Susie Wolff is unconcerned by the FIA’s new criteria for acquiring a super licence required to race in Formula 1 as she bids to become the first woman to make a full F1 start since Lella Lombardi in 1976.
Wolff made history at last year’s British Grand Prix as she became the first woman to take part in a race weekend session in 22 years with Williams during free practice at Silverstone.
For 2015, she has been promoted to the role of test driver, taking part in pre-season testing yesterday in Barcelona for the British team.
However, her hopes of making a full grand prix start in the future appeared to be dashed when the FIA announced in January that it was overhauling the process for obtaining a super licence that is required to race in F1.
Under the new system, drivers are awarded points depending on their finishing position in other championships. A score of 40 is required over three years in established series such as GP2, GP3 and IndyCar.
As a result, Wolff will be ineligible for a super licence given that her most recent competitive season came in 2012 when she finished 22nd in the DTM championship, a series that does not score points under this system.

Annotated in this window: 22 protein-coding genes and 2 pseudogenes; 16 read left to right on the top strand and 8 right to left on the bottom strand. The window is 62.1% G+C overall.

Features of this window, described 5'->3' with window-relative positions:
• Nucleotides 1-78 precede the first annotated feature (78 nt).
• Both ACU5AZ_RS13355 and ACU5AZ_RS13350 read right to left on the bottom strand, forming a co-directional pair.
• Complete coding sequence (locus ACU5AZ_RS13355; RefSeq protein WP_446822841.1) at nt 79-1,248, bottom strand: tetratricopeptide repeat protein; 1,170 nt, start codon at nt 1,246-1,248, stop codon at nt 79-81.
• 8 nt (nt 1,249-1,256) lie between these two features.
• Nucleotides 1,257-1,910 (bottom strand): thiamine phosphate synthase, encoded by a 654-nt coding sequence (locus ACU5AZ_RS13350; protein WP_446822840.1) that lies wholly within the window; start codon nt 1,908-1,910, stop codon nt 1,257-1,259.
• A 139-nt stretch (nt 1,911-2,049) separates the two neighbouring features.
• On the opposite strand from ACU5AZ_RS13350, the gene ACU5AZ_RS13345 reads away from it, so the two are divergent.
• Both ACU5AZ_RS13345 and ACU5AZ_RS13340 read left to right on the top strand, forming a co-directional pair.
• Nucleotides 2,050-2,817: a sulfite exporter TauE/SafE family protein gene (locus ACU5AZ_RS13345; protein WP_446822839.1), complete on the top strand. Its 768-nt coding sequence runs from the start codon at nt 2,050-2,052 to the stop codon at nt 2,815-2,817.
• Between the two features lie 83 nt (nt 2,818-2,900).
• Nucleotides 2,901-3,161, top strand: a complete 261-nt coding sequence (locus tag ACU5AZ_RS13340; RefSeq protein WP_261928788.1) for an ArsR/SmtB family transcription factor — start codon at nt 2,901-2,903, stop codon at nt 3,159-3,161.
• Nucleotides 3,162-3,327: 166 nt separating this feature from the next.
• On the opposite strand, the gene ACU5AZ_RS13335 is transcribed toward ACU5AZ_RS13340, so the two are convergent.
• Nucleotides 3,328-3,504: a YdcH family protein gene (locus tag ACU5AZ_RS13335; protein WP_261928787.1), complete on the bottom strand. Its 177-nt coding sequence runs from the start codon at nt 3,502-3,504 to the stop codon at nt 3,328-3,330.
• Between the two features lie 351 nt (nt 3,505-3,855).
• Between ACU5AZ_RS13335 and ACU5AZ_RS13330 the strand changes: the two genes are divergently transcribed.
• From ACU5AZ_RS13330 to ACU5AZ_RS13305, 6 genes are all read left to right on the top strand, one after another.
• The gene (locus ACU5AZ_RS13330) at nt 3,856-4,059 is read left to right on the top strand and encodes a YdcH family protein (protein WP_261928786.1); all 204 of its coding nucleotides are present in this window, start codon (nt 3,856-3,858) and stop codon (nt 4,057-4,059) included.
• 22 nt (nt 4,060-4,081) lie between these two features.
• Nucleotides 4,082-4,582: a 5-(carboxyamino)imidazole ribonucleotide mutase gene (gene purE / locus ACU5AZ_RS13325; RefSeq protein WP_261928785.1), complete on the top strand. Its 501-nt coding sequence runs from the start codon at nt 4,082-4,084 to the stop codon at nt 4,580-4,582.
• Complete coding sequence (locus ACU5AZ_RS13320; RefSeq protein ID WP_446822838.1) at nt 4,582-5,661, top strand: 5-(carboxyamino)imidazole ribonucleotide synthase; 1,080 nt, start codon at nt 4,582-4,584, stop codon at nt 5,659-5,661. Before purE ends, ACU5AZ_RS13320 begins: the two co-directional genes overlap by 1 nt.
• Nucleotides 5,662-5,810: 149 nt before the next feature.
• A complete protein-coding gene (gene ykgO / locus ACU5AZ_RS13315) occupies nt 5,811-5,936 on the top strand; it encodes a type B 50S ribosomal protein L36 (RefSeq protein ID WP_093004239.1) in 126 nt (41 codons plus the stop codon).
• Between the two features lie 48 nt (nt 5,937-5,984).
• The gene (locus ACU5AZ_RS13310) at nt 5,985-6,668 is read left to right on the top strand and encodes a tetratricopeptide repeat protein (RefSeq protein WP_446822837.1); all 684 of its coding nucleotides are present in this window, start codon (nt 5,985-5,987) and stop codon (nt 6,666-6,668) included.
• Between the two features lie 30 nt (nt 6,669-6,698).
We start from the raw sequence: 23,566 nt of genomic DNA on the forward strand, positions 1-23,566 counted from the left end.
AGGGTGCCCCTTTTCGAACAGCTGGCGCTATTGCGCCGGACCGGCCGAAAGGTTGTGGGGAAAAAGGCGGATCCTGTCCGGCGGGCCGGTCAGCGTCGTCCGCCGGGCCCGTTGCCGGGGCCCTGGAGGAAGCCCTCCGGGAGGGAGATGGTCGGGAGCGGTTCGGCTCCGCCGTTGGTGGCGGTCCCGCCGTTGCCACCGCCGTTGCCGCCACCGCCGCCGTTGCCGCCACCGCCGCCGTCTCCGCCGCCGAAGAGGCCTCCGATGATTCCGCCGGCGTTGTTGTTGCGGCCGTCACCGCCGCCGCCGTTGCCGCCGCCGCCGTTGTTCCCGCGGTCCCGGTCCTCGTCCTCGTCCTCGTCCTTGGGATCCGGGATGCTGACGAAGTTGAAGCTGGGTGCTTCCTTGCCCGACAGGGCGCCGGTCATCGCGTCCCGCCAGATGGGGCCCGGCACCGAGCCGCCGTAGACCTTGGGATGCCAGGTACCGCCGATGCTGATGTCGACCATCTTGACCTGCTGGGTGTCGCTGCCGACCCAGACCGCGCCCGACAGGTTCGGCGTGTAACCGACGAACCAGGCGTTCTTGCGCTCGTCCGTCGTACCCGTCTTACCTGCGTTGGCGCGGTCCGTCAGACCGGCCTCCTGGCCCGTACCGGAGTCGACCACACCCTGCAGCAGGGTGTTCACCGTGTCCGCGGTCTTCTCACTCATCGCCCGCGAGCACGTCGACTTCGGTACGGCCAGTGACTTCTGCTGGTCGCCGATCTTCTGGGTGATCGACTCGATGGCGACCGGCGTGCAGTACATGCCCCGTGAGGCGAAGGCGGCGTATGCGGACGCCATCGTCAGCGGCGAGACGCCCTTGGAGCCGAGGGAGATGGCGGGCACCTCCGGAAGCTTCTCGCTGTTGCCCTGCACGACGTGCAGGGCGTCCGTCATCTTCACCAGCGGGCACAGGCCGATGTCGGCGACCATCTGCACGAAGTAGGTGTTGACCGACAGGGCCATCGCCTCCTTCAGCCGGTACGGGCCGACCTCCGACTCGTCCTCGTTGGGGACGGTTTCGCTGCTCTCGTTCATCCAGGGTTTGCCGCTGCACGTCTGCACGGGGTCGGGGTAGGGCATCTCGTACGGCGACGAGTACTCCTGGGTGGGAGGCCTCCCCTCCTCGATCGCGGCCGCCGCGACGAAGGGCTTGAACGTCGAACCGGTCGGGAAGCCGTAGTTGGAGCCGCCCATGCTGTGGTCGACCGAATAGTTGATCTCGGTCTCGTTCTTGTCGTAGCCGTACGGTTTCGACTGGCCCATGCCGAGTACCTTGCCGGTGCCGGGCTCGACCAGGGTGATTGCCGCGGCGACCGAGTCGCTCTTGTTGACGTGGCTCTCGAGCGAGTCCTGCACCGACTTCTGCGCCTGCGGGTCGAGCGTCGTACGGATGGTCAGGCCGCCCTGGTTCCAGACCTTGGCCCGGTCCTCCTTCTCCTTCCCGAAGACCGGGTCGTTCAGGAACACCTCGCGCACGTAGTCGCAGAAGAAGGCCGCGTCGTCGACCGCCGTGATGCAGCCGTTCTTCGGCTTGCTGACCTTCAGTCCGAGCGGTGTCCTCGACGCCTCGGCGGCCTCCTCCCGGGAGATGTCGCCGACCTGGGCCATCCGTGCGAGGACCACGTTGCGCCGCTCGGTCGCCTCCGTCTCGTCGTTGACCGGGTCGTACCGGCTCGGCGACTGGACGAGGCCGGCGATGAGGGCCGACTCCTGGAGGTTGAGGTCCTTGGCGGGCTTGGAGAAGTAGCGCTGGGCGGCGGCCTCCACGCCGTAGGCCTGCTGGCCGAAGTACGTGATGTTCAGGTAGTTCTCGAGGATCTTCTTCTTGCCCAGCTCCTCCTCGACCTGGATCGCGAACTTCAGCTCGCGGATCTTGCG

Speaking exclusively to MotorSportsTalk, Wolff said that she was not worried about the new requirements and will simply deal with the situation as and when it arises.
“No, I’ll cross that bridge when I come to it,” Wolff said. “If I need a super licence, then I will cross that bridge.
“I think what they’ve proposed excludes not just me but quite a few guys who are on the cusp of getting into F1, so I don’t think it can be as black and white as they have made it.
“Let’s see. It’s not been enforced yet so let’s see what actually happens.
“Certainly right now the huge stumbling block for me in Formula 1 is just getting time in the car. It’s so limited, not just for me but for all of the young drivers trying to get in. That’s what you’re fighting against, but for sure I want to be at one point in a race.”